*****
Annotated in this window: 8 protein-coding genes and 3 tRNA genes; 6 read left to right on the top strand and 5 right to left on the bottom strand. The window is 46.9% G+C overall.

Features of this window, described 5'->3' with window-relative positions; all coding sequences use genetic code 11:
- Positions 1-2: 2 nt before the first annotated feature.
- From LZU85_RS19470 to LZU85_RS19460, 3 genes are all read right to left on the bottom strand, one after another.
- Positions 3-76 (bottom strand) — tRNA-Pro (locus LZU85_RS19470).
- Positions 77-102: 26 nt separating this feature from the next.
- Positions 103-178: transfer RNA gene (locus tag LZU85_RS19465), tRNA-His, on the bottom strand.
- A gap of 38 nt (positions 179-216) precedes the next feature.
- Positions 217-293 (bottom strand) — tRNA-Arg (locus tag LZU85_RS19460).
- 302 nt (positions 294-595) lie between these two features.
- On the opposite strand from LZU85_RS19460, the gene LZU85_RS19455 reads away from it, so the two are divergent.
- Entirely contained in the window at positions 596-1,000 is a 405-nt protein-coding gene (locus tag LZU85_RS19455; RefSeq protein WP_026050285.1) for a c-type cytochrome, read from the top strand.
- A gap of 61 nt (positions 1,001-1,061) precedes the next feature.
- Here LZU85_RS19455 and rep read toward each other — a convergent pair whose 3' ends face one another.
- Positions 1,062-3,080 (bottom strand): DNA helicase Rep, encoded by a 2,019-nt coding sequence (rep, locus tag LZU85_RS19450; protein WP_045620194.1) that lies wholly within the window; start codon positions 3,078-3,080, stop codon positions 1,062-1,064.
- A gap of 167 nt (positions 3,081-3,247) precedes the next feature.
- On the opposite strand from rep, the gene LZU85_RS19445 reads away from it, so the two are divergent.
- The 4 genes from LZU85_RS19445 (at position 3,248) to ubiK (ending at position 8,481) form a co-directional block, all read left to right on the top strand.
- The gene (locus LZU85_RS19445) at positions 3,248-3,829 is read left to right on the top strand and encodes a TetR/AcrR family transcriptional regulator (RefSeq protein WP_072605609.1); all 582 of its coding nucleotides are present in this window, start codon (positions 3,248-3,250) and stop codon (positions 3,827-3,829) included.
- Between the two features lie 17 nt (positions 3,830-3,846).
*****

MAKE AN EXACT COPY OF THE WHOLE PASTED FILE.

Annotated in this window: 8 protein-coding genes and 3 tRNA genes; 6 read left to right on the top strand and 5 right to left on the bottom strand. The window is 46.9% G+C overall.

Features of this window, described 5'->3' with window-relative positions; all coding sequences use genetic code 11:
- Positions 1-2: 2 nt before the first annotated feature.
- From LZU85_RS19470 to LZU85_RS19460, 3 genes are all read right to left on the bottom strand, one after another.
- Positions 3-76 (bottom strand) — tRNA-Pro (locus LZU85_RS19470).
- Positions 77-102: 26 nt separating this feature from the next.
- Positions 103-178: transfer RNA gene (locus tag LZU85_RS19465), tRNA-His, on the bottom strand.
- A gap of 38 nt (positions 179-216) precedes the next feature.
- Positions 217-293 (bottom strand) — tRNA-Arg (locus tag LZU85_RS19460).
- 302 nt (positions 294-595) lie between these two features.
- On the opposite strand from LZU85_RS19460, the gene LZU85_RS19455 reads away from it, so the two are divergent.
- Entirely contained in the window at positions 596-1,000 is a 405-nt protein-coding gene (locus tag LZU85_RS19455; RefSeq protein WP_026050285.1) for a c-type cytochrome, read from the top strand.
- A gap of 61 nt (positions 1,001-1,061) precedes the next feature.
- Here LZU85_RS19455 and rep read toward each other — a convergent pair whose 3' ends face one another.
- Positions 1,062-3,080 (bottom strand): DNA helicase Rep, encoded by a 2,019-nt coding sequence (rep, locus tag LZU85_RS19450; protein WP_045620194.1) that lies wholly within the window; start codon positions 3,078-3,080, stop codon positions 1,062-1,064.
- A gap of 167 nt (positions 3,081-3,247) precedes the next feature.
- On the opposite strand from rep, the gene LZU85_RS19445 reads away from it, so the two are divergent.
- The 4 genes from LZU85_RS19445 (at position 3,248) to ubiK (ending at position 8,481) form a co-directional block, all read left to right on the top strand.
- The gene (locus LZU85_RS19445) at positions 3,248-3,829 is read left to right on the top strand and encodes a TetR/AcrR family transcriptional regulator (RefSeq protein WP_072605609.1); all 582 of its coding nucleotides are present in this window, start codon (positions 3,248-3,250) and stop codon (positions 3,827-3,829) included.
- Between the two features lie 17 nt (positions 3,830-3,846).